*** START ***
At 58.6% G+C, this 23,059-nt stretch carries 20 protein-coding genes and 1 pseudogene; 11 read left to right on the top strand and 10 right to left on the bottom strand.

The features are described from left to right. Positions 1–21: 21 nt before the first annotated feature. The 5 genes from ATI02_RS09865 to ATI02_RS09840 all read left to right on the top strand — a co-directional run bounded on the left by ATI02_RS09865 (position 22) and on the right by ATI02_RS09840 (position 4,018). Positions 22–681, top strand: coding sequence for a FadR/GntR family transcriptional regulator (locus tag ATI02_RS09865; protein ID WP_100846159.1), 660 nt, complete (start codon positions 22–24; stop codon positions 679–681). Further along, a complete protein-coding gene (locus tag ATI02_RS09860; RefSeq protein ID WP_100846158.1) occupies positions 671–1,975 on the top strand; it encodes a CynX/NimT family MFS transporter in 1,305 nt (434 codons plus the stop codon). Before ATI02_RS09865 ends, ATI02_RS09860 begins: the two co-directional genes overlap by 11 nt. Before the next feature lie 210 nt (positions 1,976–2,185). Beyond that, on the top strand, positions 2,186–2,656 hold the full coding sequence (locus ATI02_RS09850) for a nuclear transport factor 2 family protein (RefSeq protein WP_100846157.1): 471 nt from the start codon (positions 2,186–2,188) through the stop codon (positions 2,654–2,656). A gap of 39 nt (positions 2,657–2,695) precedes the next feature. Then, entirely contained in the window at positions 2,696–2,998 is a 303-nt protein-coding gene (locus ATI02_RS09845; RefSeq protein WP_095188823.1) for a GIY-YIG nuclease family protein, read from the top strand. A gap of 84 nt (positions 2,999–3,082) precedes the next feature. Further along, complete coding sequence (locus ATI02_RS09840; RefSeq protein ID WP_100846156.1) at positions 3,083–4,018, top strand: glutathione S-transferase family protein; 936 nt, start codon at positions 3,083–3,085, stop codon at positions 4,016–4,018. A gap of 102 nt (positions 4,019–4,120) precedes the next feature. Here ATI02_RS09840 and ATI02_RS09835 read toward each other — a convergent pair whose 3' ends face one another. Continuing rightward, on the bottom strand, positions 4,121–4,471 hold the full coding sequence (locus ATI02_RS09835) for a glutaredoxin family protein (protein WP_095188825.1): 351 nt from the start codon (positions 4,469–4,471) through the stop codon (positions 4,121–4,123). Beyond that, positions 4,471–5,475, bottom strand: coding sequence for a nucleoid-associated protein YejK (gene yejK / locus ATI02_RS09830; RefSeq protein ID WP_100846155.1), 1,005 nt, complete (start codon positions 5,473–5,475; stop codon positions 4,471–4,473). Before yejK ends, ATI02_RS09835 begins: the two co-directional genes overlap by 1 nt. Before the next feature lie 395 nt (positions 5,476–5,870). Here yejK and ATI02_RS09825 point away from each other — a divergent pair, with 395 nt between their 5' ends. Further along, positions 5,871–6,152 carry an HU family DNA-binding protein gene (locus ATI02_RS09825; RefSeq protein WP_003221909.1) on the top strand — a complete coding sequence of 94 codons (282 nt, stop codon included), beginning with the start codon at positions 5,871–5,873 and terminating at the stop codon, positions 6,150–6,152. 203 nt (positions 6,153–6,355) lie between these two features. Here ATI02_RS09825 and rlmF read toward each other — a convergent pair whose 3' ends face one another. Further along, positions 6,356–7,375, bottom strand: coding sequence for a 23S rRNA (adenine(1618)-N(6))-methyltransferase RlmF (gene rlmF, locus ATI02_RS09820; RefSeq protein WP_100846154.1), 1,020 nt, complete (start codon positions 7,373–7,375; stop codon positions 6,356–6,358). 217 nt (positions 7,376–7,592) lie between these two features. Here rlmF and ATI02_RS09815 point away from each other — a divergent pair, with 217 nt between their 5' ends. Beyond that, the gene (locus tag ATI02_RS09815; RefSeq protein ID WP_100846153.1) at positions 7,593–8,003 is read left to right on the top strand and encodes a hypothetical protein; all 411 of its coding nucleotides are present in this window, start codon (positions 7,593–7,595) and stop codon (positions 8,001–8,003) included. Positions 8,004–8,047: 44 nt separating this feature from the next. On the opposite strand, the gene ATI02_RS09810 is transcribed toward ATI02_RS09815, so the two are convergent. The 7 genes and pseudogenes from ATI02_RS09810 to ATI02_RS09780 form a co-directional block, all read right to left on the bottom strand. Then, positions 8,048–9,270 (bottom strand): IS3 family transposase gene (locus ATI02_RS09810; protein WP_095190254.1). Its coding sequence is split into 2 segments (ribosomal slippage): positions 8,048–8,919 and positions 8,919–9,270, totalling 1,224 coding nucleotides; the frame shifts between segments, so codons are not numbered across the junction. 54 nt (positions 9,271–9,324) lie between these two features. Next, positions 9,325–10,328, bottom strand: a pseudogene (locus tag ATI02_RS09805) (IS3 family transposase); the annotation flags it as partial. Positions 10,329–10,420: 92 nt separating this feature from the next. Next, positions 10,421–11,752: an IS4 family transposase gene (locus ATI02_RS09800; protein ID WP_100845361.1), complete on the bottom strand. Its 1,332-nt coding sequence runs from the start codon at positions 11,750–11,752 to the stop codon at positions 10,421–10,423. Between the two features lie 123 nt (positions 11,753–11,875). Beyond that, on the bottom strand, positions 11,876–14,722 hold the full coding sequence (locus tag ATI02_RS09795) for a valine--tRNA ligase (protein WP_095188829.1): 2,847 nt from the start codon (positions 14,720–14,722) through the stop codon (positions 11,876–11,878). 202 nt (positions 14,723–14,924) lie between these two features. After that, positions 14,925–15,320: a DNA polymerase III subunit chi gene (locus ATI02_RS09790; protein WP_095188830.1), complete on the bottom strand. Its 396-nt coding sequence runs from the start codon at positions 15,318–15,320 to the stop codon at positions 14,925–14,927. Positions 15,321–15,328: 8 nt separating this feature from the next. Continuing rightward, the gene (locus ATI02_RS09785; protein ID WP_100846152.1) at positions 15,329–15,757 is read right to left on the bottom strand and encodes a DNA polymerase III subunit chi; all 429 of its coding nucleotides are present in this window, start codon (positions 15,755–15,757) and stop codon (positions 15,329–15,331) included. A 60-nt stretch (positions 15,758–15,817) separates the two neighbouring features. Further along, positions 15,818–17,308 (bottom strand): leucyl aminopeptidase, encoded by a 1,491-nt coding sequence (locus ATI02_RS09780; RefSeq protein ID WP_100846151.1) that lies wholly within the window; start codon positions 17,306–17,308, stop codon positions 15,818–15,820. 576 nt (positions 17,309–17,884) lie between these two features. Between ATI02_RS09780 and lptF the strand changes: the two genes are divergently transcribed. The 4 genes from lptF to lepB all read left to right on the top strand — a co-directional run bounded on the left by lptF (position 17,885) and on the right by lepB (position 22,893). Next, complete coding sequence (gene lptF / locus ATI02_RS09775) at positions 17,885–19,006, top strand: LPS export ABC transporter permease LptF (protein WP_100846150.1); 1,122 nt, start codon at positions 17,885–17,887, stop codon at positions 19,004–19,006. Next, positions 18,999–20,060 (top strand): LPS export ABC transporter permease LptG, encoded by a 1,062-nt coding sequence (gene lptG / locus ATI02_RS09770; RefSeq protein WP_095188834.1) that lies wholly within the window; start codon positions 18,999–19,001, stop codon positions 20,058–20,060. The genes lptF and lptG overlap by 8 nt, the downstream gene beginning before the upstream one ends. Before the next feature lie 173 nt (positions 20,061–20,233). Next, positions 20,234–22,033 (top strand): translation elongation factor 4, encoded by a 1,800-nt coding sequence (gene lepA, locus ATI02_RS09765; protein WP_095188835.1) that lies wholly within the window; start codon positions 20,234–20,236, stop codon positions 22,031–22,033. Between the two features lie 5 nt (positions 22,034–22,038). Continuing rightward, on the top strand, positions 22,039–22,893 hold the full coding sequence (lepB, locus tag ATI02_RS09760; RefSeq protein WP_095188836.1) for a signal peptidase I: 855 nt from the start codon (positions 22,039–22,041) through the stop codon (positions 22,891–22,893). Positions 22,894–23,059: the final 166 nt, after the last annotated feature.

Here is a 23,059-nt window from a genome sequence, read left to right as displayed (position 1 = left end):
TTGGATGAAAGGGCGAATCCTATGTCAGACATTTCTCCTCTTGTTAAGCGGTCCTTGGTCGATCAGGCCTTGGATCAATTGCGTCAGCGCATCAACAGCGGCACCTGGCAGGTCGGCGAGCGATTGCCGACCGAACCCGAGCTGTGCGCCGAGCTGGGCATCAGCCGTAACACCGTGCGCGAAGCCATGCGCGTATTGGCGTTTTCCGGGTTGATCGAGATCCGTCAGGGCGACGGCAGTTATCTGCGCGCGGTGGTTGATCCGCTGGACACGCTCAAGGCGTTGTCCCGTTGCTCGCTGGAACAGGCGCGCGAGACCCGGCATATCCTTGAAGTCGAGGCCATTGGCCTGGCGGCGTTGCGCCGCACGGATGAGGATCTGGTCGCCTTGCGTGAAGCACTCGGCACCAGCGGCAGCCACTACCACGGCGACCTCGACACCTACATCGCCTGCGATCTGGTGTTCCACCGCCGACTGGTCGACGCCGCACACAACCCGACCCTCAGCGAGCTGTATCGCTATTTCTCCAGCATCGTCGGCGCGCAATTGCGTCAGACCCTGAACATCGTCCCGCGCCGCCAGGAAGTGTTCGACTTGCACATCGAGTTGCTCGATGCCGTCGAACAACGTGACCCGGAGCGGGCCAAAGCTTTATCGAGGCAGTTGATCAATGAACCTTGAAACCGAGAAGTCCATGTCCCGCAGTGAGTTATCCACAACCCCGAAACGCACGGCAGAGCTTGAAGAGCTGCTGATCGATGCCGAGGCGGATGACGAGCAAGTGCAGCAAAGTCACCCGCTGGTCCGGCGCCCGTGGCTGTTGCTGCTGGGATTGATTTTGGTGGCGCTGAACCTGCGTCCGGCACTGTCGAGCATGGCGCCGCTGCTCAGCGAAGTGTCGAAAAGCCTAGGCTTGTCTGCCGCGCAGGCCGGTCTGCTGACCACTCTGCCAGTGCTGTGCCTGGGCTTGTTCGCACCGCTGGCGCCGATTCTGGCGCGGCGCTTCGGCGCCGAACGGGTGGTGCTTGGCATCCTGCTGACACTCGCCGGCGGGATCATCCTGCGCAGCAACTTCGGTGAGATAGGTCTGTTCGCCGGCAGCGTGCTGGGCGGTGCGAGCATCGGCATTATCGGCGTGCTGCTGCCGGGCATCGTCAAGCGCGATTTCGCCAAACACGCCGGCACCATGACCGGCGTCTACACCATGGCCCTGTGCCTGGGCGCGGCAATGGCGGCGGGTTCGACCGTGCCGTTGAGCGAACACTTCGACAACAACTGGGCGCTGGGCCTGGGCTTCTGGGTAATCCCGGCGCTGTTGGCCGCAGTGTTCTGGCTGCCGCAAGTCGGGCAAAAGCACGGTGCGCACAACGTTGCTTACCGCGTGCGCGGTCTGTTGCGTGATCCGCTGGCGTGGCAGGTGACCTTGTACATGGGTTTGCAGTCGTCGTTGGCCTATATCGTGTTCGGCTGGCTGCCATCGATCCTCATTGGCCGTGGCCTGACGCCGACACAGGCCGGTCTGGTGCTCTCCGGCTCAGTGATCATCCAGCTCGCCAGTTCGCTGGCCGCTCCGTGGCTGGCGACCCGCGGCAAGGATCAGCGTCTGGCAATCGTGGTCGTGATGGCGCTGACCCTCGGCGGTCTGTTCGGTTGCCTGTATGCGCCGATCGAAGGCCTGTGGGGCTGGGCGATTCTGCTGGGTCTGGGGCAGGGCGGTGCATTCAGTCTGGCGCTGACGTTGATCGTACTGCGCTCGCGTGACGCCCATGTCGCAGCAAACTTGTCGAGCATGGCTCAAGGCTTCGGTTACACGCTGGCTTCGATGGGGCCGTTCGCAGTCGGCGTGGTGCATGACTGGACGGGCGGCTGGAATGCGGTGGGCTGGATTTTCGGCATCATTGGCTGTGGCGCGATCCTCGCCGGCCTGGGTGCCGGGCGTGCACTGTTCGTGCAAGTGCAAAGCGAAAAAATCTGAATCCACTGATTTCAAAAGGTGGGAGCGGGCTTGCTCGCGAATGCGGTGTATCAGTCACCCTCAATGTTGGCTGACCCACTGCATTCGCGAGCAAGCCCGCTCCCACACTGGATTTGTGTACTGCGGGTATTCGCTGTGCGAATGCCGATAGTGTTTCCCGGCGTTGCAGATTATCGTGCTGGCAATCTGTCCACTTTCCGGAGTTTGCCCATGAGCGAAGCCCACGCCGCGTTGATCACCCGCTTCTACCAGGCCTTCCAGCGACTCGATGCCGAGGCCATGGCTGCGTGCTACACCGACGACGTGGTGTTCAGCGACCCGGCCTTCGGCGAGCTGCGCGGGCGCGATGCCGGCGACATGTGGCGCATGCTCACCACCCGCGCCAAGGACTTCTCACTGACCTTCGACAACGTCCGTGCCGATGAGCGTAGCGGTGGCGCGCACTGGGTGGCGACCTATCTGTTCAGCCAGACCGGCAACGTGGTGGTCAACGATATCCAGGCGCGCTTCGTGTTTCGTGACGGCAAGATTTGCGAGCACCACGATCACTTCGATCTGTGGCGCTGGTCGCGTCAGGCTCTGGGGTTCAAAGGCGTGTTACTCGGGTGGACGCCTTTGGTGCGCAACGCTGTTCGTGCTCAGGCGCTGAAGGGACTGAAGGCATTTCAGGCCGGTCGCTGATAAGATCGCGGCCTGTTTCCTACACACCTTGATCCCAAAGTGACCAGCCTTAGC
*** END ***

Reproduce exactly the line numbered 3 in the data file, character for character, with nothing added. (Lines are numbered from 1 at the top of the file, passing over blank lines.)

Here is a 23,059-nt window from a genome sequence, read left to right as displayed (position 1 = left end):